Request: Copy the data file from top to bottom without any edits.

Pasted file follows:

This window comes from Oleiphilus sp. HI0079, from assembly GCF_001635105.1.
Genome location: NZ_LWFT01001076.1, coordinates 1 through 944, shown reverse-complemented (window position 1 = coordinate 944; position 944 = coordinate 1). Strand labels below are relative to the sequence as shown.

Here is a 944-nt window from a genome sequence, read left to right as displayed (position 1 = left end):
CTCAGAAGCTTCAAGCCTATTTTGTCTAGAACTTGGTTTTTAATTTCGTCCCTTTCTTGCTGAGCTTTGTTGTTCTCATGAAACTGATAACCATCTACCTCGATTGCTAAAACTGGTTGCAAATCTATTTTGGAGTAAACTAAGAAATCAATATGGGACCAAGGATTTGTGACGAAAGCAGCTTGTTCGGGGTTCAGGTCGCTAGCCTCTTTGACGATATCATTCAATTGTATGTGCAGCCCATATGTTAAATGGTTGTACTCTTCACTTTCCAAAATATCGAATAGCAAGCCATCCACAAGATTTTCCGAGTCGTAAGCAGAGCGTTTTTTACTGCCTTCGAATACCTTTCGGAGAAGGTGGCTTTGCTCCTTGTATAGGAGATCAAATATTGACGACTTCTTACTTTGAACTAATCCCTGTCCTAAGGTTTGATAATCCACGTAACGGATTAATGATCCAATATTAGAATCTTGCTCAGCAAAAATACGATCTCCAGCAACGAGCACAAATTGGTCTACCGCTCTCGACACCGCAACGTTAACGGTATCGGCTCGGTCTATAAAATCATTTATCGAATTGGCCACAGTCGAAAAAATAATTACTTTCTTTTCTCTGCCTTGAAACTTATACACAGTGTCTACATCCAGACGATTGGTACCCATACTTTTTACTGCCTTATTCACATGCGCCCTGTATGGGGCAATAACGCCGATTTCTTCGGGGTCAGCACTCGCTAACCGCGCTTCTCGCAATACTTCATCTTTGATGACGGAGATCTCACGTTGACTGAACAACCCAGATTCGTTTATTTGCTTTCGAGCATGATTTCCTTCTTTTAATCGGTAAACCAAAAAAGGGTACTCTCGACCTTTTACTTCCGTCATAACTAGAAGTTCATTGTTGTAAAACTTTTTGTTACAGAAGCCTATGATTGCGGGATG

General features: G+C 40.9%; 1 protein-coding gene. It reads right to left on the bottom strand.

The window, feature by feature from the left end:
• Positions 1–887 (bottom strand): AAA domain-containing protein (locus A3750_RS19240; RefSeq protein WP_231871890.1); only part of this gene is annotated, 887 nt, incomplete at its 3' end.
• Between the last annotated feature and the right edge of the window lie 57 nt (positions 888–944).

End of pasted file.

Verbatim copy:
This window comes from Oleiphilus sp. HI0079, from assembly GCF_001635105.1.
Genome location: NZ_LWFT01001076.1, coordinates 1 through 944, shown reverse-complemented (window position 1 = coordinate 944; position 944 = coordinate 1). Strand labels below are relative to the sequence as shown.

Here is a 944-nt window from a genome sequence, read left to right as displayed (position 1 = left end):
CTCAGAAGCTTCAAGCCTATTTTGTCTAGAACTTGGTTTTTAATTTCGTCCCTTTCTTGCTGAGCTTTGTTGTTCTCATGAAACTGATAACCATCTACCTCGATTGCTAAAACTGGTTGCAAATCTATTTTGGAGTAAACTAAGAAATCAATATGGGACCAAGGATTTGTGACGAAAGCAGCTTGTTCGGGGTTCAGGTCGCTAGCCTCTTTGACGATATCATTCAATTGTATGTGCAGCCCATATGTTAAATGGTTGTACTCTTCACTTTCCAAAATATCGAATAGCAAGCCATCCACAAGATTTTCCGAGTCGTAAGCAGAGCGTTTTTTACTGCCTTCGAATACCTTTCGGAGAAGGTGGCTTTGCTCCTTGTATAGGAGATCAAATATTGACGACTTCTTACTTTGAACTAATCCCTGTCCTAAGGTTTGATAATCCACGTAACGGATTAATGATCCAATATTAGAATCTTGCTCAGCAAAAATACGATCTCCAGCAACGAGCACAAATTGGTCTACCGCTCTCGACACCGCAACGTTAACGGTATCGGCTCGGTCTATAAAATCATTTATCGAATTGGCCACAGTCGAAAAAATAATTACTTTCTTTTCTCTGCCTTGAAACTTATACACAGTGTCTACATCCAGACGATTGGTACCCATACTTTTTACTGCCTTATTCACATGCGCCCTGTATGGGGCAATAACGCCGATTTCTTCGGGGTCAGCACTCGCTAACCGCGCTTCTCGCAATACTTCATCTTTGATGACGGAGATCTCACGTTGACTGAACAACCCAGATTCGTTTATTTGCTTTCGAGCATGATTTCCTTCTTTTAATCGGTAAACCAAAAAAGGGTACTCTCGACCTTTTACTTCCGTCATAACTAGAAGTTCATTGTTGTAAAACTTTTTGTTACAGAAGCCTATGATTGCGGGATG

General features: G+C 40.9%; 1 protein-coding gene. It reads right to left on the bottom strand.

The window, feature by feature from the left end:
• Positions 1–887 (bottom strand): AAA domain-containing protein (locus A3750_RS19240; RefSeq protein WP_231871890.1); only part of this gene is annotated, 887 nt, incomplete at its 3' end.
• Between the last annotated feature and the right edge of the window lie 57 nt (positions 888–944).